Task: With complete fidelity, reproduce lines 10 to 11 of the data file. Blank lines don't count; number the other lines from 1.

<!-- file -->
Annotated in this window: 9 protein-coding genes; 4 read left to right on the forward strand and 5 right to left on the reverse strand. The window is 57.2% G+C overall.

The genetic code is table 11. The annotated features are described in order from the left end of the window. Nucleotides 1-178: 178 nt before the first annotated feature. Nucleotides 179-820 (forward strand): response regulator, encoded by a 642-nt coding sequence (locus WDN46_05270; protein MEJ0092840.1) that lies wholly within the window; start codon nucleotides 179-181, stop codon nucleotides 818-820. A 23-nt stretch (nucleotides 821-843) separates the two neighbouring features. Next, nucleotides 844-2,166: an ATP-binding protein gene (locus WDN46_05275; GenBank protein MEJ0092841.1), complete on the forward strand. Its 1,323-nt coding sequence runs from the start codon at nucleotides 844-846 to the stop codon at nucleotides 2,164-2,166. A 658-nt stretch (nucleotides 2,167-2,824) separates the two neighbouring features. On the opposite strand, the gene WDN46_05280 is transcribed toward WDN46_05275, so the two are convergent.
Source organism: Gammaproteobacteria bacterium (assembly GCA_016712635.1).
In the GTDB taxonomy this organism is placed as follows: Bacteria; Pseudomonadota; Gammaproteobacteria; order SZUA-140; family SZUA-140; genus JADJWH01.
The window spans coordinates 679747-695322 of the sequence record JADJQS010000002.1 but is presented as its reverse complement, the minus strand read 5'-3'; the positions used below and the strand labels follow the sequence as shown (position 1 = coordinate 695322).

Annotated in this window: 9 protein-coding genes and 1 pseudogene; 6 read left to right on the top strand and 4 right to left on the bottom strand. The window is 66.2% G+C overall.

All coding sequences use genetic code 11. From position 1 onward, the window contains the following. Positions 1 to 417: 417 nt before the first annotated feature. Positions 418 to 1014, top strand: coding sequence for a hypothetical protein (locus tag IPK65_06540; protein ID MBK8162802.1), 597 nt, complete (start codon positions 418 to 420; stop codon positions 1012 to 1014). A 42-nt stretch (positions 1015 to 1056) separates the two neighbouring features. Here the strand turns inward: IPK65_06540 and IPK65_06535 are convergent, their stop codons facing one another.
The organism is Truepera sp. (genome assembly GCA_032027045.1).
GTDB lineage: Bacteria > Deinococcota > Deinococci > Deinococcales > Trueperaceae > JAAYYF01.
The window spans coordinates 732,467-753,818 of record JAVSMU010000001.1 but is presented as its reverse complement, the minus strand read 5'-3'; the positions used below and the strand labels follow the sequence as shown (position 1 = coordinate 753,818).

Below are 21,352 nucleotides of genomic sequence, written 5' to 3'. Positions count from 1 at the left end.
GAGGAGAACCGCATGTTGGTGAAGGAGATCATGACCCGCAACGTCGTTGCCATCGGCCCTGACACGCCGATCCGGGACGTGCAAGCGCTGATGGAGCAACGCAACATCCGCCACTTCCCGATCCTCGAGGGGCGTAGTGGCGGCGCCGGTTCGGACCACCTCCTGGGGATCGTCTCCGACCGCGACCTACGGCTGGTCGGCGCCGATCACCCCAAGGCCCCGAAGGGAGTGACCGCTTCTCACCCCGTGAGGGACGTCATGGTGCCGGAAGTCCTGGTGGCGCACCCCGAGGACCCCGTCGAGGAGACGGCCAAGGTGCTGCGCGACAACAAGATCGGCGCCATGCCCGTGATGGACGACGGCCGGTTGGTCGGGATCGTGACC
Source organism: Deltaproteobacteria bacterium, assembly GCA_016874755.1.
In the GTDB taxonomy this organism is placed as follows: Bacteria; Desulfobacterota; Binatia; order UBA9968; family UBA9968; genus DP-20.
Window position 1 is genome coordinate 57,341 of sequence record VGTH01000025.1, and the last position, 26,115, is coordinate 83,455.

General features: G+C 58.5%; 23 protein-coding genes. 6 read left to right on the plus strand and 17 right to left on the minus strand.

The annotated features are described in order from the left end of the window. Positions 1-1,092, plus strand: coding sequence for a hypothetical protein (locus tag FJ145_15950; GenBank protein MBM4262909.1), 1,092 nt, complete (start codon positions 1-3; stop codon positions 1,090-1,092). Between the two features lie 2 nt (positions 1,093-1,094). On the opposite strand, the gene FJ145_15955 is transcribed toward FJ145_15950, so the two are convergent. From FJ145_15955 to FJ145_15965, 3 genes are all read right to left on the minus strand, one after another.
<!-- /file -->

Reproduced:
The window spans coordinates 732,467-753,818 of record JAVSMU010000001.1 but is presented as its reverse complement, the minus strand read 5'-3'; the positions used below and the strand labels follow the sequence as shown (position 1 = coordinate 753,818).

Below are 21,352 nucleotides of genomic sequence, written 5' to 3'. Positions count from 1 at the left end.